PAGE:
Scientists conducting a recent painstaking examination of the two tons of rock left over after the fossilized bones of the celebrated Tyrannosaurus rex named Sue were extricated in the 1990s came across a surprise: shark teeth.
The huge meat-eating dinosaur did not meet its demise in a shark attack in some sort of “Jaws” meets “Jurassic Park” monster mash. But, scientists said on Monday, when the 40-1/2-foot-long (12.3-meter) Sue died some 67 million years ago, the beast fell into a South Dakota river teeming with sharks – albeit small ones – thriving in the freshwater environment.
The skeleton of Sue, the largest, most complete and best-preserved T. rex ever unearthed, is displayed at the Field Museum in Chicago, which kept the leftover rock for years in underground storage. That rock has now yielded fossils from other creatures that were Sue’s neighbors including a shark species called Galagadon nordquistae.
Galagadon, related to a group called carpet sharks found in Indo-Pacific seas today, measured 1-2 feet (0.3-0.6 meters) long, with teeth the size of a sand grain, about four-hundredths of an inch (1 millimeter). Tyrannosaurus teeth were up to a foot long (30 centimeters).
If Galagadon ever interacted with Sue, it may have been when the thirsty dinosaur came to the river for a gulp of water.
“It would not surprise me at all if a T. rex individual scared a little Galagadon as it lowered its head to drink,” said North Carolina State University paleontologist Terry “Bucky” Gates, lead author of the research published in the Journal of Paleontology.
If Galagadon resembled its existing relatives, it was a blunt-faced bottom-dweller with barbels by its mouth like a catfish and camouflage patterning.
“The teeth have an unusual shape with three unequal points and a wide apron at the root. Some of the teeth bear an uncanny resemblance to the spaceship in the 1980s arcade game ‘Galaga,’ which inspired the genus name,” said co-author Pete Makovicky, a paleontologist and Field Museum dinosaur curator.
Scientists also are studying fossils of at least two other shark species from Sue’s river. Virtually all sharks live in the sea, though two freshwater species today reside permanently in rivers and lakes, and some other species venture into freshwater.
“I doubt Galagadon spent its whole life in freshwater habitats,” Makovicky said, suggesting its river may have been connected to an inland sea 100 miles (160 km) away that at the time split North America in half.
Reporting by Will Dunham; Editing by Sandra Maler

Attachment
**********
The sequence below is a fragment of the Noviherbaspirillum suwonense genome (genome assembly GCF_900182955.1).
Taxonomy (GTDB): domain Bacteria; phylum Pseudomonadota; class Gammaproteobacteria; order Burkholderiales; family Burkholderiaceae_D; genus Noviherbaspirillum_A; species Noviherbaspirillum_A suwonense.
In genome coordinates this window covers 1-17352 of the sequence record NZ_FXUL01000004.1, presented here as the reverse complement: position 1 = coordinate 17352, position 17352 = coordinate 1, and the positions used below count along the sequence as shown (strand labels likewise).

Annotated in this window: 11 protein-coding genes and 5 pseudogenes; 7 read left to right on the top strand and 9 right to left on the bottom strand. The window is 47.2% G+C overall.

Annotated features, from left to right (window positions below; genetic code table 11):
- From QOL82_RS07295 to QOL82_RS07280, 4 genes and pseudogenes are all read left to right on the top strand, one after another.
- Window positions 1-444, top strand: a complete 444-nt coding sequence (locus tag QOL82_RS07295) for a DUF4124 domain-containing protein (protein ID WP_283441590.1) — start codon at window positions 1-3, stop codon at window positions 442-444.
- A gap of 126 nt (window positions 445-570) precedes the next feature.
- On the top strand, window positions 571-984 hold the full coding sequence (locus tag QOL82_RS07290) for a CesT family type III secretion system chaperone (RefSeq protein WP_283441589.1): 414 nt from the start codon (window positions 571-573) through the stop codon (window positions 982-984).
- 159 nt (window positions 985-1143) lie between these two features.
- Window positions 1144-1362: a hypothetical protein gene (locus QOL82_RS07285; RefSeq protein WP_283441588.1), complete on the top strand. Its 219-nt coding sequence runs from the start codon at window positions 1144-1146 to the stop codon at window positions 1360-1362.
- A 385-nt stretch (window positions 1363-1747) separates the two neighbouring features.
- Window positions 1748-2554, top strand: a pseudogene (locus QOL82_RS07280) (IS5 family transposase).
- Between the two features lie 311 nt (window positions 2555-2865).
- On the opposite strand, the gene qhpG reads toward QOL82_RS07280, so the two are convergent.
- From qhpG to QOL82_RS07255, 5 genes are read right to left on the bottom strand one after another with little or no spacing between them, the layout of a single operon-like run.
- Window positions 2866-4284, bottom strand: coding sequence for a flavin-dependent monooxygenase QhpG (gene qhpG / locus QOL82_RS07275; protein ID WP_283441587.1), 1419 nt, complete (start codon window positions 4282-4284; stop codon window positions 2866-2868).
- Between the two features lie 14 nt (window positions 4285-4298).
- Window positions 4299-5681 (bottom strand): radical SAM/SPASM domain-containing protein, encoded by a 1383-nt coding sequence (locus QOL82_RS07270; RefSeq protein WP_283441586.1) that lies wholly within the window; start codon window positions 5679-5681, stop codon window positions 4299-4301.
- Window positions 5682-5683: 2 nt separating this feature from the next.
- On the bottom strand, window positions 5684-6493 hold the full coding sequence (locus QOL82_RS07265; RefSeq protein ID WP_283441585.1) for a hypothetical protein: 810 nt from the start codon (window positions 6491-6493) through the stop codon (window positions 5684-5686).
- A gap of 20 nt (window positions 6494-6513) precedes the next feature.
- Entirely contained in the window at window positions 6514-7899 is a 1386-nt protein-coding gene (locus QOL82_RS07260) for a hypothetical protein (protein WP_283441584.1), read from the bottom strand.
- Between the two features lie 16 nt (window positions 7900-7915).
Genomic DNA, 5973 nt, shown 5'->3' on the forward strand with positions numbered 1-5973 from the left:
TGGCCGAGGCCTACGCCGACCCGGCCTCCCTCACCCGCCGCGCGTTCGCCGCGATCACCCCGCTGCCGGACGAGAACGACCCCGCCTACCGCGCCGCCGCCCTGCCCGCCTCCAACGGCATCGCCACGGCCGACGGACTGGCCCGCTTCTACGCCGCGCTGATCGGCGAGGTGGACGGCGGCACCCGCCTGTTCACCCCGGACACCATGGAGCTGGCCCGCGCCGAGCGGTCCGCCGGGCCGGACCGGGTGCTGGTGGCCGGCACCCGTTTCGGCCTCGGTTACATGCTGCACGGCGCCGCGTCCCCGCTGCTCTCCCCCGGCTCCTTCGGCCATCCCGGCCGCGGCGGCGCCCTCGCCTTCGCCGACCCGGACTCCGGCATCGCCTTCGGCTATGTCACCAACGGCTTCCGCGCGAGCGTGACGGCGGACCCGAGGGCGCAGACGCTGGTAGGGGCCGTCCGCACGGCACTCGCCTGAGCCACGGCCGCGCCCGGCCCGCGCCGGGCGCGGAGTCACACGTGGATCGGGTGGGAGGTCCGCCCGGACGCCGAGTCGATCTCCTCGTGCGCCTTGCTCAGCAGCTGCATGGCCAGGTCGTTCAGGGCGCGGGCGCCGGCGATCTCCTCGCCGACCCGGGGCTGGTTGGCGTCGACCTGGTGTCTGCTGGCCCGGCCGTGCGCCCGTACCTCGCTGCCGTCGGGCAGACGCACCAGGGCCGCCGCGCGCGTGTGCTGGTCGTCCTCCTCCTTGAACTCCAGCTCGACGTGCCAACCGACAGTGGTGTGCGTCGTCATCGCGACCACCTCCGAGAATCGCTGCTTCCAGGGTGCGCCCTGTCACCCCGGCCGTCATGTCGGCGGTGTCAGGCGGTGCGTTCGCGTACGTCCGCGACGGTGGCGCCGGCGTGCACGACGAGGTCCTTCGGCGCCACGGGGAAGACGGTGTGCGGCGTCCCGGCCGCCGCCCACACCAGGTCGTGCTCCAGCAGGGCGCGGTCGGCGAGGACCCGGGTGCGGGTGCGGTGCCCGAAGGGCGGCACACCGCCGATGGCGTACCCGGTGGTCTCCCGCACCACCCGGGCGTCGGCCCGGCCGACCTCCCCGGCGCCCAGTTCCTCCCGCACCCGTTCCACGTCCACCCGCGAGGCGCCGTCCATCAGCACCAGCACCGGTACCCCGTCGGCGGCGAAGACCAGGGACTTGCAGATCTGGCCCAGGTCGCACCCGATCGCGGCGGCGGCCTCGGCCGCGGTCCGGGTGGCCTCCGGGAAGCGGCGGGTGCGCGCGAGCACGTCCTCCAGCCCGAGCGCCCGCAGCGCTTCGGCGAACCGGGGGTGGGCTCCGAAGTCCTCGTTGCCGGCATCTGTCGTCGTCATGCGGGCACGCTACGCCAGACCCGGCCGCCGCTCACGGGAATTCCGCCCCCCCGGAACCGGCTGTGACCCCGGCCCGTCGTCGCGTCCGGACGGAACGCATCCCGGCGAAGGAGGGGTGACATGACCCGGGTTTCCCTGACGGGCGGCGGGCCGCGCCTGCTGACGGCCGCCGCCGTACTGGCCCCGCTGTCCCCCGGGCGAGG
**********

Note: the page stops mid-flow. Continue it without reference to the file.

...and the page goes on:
75 years ago: When atomic scientist Leo Szilard tried to halt dropping bombs over Japan
As this troubled summer rolls along, and the world begins to commemorate the 75th anniversary of the creation, and use, of the first atomic bombs, many special, or especially tragic, days will draw special attention. They will include July 16 (first test of the weapon in New Mexico), August 6 (bomb dropped over Hiroshima) and August 9 (over Nagasaki). Surely far fewer in the media and elsewhere will mark another key date: July 3.
On July 3, 1945, the great atomic scientist Leo Szilard finished a letter/petition that would become the strongest (virtually the only) real attempt at halting President Truman's march to using the atomic bomb--still almost two weeks from its first test at Trinity--against Japanese cities.
‘Insane’: Park ranger shoots unarmed man through his heart and then handcuffs his dead body
A ranger at Carlsbad Caverns National Park tased and then fatally shot a man during a New Mexico traffic stop and then handcuffed his lifeless body.
Charles "Gage" Lorentz was traveling March 21 from his work site in Pecos, Texas, to his family's home in southwest Colorado when he detoured at the national park to meet a friend, and that's where he encountered National Park Ranger Robert Mitchell, reported KOB-TV.
The ranger stopped the 25-year-old Lorentz for speeding on a dirt road near the park's Rattlesnake Springs area, and Mitchell's lapel video shows him ordering Lorentz to spread his feet and move closer to a railing.
Former Trump administration official refers to a renowned Black scholar as ‘some criminal’
President Donald Trump's former Attorney General Jeff Sessions referred to renowned Black Harvard scholar Henry Louis Gates Jr. as "some criminal" in an interview with The New York Times Magazine.
Sessions, one of Trump's earliest supporters who was later fired after years of attacks from the president, is currently attempting to reclaim his old Senate seat in Alabama. Sessions has desperately tried to tout his Trumpist credentials on the campaign trail, even as the president has waged a campaign aimed at sabotaging his primary bid.